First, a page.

This distance learning degree is designed especially for graduate students or professionals already working with children caught up in the legal system.
Supported by academics who have research interests and expertise in child witnessing and children as suspects/offenders, this course provides a chance for you to study relevant specialist topics.
What will I experience?
On this course you can:
Be taught by actively researching academics at the cutting edge of child forensic psychology research Participate in live web-based chat forums to discuss your work with lecturers and other students Tap in to our Library’s vast selection of electronic resources or access library facilities and borrow books locally via the SCONUL scheme
What opportunities might it lead to?
This course provides an opportunity for those supporting or working with child victims, witnesses or suspects to enhance their knowledge and skills, and gain an academic qualification.
Full time students will study all units in one full year.
Part time students - Year One:
You will normally study three units each year, and will begin to explore potential research ideas and research methodologies in your first year.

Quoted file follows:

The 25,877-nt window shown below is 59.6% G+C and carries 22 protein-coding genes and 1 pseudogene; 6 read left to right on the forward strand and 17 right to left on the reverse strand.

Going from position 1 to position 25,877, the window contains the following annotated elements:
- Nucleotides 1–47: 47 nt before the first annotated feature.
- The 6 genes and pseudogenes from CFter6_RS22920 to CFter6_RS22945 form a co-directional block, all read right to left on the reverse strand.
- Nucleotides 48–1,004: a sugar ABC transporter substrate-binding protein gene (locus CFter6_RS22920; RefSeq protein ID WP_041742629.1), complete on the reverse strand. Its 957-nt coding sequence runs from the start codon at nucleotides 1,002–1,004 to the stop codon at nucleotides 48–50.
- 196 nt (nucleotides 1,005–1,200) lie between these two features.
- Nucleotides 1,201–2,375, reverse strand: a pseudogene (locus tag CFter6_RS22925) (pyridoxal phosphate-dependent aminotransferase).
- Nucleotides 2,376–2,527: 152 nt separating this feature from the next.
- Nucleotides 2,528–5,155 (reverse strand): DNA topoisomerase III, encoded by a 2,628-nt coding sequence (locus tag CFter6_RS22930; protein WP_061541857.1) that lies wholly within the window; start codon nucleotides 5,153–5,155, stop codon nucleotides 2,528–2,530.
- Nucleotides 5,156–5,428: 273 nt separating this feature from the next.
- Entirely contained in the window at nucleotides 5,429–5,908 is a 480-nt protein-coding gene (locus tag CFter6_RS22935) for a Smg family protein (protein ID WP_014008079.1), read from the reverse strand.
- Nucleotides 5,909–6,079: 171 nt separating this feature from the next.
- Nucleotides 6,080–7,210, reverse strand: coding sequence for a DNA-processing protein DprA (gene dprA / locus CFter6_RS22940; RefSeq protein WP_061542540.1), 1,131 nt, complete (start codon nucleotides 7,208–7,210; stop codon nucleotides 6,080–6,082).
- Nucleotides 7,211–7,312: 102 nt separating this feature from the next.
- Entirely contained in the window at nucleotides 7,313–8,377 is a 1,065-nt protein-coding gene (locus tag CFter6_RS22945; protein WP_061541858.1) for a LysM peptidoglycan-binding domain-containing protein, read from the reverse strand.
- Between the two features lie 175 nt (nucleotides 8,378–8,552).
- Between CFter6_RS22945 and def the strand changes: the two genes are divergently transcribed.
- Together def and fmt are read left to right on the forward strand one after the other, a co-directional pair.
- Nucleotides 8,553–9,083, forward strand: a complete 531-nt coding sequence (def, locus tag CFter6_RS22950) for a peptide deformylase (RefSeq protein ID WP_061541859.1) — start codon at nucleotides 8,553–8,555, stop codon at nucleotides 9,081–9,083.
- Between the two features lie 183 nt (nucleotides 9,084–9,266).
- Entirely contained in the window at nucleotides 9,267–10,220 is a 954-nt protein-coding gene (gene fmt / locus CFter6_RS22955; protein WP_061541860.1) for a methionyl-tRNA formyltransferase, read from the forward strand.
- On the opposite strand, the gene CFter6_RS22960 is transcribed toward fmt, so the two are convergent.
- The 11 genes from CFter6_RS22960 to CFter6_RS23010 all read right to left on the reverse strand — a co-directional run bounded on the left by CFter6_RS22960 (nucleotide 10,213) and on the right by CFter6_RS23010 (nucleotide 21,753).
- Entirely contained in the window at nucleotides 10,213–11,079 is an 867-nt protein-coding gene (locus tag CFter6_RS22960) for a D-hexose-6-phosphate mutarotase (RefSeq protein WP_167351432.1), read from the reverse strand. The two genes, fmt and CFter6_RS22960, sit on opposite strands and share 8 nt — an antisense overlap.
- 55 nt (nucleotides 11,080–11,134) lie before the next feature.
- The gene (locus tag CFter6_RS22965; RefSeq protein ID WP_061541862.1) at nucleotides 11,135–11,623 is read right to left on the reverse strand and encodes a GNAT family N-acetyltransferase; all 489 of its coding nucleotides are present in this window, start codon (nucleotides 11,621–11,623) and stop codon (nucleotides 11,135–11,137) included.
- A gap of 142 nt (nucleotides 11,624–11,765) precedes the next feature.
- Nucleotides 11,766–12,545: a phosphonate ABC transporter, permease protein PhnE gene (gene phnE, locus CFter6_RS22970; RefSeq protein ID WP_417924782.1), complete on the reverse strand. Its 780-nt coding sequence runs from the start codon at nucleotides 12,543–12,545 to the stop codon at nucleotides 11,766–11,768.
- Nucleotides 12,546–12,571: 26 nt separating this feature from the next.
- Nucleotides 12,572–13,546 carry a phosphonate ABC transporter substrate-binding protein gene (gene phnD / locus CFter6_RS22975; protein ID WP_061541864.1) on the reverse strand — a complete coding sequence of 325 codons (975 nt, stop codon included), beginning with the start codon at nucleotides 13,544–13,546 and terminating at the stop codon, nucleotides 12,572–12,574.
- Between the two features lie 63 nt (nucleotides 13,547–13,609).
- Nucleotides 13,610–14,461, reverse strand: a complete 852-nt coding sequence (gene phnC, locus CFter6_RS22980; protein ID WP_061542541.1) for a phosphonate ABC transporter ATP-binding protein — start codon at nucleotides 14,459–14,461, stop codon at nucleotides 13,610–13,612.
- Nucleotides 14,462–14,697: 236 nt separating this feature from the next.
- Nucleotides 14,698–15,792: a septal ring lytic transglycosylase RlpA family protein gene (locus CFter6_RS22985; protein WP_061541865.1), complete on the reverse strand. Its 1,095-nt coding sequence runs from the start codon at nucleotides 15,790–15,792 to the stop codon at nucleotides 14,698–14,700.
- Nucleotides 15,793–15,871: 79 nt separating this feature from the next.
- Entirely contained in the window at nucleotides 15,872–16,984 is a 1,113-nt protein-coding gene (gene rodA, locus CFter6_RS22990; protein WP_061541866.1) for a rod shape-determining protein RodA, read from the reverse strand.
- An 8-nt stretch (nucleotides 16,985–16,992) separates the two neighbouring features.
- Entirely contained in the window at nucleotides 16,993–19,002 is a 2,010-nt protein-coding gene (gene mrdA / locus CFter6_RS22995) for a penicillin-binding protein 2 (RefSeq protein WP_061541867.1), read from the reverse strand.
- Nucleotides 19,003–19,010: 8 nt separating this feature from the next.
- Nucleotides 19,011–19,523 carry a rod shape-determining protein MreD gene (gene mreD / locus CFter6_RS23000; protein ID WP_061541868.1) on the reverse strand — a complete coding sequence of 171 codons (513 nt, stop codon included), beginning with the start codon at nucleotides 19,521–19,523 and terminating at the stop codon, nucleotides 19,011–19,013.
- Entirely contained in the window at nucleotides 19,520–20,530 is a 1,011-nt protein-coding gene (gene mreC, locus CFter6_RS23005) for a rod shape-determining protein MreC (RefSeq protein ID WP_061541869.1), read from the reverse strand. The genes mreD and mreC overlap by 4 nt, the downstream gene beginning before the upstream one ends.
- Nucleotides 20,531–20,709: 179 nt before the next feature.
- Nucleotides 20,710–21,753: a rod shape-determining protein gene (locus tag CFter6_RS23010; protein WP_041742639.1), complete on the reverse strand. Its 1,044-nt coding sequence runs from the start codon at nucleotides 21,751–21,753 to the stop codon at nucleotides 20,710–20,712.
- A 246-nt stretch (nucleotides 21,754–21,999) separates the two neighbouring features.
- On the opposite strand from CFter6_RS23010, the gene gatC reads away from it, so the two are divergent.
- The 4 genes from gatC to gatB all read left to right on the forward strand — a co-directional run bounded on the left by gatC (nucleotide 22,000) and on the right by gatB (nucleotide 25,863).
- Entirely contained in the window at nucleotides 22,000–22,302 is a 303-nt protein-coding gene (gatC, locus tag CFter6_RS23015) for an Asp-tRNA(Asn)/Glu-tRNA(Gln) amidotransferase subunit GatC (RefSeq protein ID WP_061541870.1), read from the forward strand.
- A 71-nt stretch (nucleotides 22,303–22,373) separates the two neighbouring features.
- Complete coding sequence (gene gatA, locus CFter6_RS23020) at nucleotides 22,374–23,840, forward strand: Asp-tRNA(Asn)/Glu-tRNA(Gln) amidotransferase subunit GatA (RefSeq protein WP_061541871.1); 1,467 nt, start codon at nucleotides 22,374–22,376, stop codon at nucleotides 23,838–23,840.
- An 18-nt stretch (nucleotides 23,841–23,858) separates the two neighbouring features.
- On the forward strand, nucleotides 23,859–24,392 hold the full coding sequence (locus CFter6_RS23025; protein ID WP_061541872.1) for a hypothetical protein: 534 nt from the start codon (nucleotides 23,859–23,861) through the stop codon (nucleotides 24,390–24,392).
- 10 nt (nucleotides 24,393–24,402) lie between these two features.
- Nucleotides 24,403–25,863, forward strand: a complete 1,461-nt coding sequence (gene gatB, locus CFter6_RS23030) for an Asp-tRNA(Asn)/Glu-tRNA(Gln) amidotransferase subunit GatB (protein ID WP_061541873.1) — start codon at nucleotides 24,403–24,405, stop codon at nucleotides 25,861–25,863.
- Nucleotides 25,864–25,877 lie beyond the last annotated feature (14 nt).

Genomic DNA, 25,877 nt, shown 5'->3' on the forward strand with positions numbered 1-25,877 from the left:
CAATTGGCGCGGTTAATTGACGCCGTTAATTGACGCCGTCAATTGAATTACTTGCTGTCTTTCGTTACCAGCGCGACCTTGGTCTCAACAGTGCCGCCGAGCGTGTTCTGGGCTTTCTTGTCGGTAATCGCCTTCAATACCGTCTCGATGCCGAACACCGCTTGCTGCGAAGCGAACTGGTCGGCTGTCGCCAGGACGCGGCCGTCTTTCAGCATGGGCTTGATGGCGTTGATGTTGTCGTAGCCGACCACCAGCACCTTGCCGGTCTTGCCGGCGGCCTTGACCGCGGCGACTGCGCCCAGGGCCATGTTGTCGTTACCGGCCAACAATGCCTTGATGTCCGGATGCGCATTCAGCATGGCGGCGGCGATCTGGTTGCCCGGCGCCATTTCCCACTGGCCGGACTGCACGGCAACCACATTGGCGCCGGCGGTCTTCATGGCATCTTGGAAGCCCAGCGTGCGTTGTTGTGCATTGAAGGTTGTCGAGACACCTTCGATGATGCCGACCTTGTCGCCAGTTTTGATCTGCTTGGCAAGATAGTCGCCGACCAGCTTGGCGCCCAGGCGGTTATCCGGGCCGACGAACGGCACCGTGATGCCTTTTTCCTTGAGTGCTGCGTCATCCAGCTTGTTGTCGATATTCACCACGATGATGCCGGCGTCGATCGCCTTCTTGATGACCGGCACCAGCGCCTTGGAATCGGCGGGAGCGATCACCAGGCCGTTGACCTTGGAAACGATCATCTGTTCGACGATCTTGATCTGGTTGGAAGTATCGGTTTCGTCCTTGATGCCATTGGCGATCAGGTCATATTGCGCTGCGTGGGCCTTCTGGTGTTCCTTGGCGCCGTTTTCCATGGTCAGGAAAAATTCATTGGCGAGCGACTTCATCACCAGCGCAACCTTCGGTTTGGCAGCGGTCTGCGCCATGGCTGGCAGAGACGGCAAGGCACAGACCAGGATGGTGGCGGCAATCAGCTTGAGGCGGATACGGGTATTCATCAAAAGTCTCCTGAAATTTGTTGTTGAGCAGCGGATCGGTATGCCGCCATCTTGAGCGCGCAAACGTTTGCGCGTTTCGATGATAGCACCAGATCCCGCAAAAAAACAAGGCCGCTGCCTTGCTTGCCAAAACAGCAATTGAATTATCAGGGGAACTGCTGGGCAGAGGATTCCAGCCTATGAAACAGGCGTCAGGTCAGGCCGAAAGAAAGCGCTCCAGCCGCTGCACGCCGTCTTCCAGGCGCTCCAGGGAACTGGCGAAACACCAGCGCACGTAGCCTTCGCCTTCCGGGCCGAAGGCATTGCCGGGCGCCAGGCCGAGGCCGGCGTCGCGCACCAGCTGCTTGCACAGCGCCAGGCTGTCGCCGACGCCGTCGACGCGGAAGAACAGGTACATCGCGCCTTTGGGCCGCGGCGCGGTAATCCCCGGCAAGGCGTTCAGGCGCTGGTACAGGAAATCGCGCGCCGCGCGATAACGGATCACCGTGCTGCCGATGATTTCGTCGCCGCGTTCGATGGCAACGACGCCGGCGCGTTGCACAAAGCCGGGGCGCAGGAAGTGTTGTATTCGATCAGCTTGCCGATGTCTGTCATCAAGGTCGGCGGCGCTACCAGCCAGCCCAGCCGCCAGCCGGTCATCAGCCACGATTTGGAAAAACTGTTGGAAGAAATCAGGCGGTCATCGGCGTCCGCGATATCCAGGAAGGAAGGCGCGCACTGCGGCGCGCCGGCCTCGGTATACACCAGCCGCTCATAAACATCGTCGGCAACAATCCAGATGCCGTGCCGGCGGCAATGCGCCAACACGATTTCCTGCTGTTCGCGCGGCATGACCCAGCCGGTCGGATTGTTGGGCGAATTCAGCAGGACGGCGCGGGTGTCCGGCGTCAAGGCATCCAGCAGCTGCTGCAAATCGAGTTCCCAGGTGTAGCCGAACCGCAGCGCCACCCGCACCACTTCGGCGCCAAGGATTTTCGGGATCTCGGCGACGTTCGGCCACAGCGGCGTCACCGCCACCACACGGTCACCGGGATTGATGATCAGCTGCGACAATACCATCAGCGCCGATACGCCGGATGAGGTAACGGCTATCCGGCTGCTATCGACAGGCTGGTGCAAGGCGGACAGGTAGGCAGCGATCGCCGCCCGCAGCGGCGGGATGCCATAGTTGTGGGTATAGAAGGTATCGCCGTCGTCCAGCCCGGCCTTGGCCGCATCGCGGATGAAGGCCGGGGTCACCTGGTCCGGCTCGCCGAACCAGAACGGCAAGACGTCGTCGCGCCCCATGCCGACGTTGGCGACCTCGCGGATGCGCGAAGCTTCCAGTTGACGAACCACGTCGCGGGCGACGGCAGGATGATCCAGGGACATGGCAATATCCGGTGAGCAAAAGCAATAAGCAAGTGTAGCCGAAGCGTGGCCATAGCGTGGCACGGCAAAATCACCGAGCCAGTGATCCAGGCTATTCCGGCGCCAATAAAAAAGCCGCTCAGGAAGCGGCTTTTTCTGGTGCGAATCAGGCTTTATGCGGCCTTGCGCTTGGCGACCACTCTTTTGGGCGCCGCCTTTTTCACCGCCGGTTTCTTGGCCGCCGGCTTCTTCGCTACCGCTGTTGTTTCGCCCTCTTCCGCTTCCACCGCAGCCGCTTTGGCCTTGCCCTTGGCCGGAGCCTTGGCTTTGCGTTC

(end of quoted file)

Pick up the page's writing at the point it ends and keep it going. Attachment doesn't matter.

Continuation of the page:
Here are the units you will study:
Child Development and Young Offenders: This unit discusses child development theories including cognitive, emotional, social, and sexual development and in the second half of the unit, it critically discusses the factors, prevention, and intervention strategies for children as perpratators. A summary of research on adolescent violent offenders and adolescent sex offenders is followed by a section on child suspects, criminal responsibility, and false confessions and suggestibility.
Law and Procedures Relating to Children: This unit provides an historical overview of what influenced the changes to the law that have provided the special measures to help children have greater access to the criminal justice process. It also outlines current laws and procedures in England and Wales.
Quantitative and Qualitative Research Methods: This unit introduces experimental and survey-based research methods, as well as quantitative data analysis techniques. It also covers qualitative methods for data collection and analysis, as well as to how to write research reports in both traditions.
Part time students - Year Two
In your second year you will cover several other applied topics and carry out an independent research project relevant to children caught up in the legal system.
Here are the units you will study:
Interviewing Child Witnesses and the Detection of Deception: This unit introduces the issue of suggestibility and outlines the current advocated interview protocols for the investigative interviewing of child witnesses. It discusses Statement Validity Assessment, a technique for assessing the truthfulness of statements based solely on what is spoken by the child. The second part of this unit includes discussion of risk factors, prevention and intervention strategies for children as perpetrators.